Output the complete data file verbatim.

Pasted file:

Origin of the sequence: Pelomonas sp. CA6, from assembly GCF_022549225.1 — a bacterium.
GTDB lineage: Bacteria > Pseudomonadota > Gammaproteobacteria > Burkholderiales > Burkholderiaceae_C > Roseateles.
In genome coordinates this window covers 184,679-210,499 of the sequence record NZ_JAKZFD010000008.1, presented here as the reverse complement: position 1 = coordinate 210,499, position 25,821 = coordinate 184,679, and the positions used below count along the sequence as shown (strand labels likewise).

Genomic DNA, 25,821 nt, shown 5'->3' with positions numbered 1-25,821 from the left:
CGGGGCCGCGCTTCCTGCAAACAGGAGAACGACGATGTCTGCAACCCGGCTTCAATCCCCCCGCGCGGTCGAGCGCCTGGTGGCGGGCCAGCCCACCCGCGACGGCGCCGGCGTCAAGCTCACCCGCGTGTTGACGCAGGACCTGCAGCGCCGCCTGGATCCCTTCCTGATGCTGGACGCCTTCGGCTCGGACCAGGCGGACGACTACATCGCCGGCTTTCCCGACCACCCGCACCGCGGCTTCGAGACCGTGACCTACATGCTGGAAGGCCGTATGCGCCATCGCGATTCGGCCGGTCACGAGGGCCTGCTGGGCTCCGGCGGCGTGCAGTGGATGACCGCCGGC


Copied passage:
Origin of the sequence: Pelomonas sp. CA6, from assembly GCF_022549225.1 — a bacterium.
GTDB lineage: Bacteria > Pseudomonadota > Gammaproteobacteria > Burkholderiales > Burkholderiaceae_C > Roseateles.
In genome coordinates this window covers 184,679-210,499 of the sequence record NZ_JAKZFD010000008.1, presented here as the reverse complement: position 1 = coordinate 210,499, position 25,821 = coordinate 184,679, and the positions used below count along the sequence as shown (strand labels likewise).

Genomic DNA, 25,821 nt, shown 5'->3' with positions numbered 1-25,821 from the left:
CGGGGCCGCGCTTCCTGCAAACAGGAGAACGACGATGTCTGCAACCCGGCTTCAATCCCCCCGCGCGGTCGAGCGCCTGGTGGCGGGCCAGCCCACCCGCGACGGCGCCGGCGTCAAGCTCACCCGCGTGTTGACGCAGGACCTGCAGCGCCGCCTGGATCCCTTCCTGATGCTGGACGCCTTCGGCTCGGACCAGGCGGACGACTACATCGCCGGCTTTCCCGACCACCCGCACCGCGGCTTCGAGACCGTGACCTACATGCTGGAAGGCCGTATGCGCCATCGCGATTCGGCCGGTCACGAGGGCCTGCTGGGCTCCGGCGGCGTGCAGTGGATGACCGCCGGC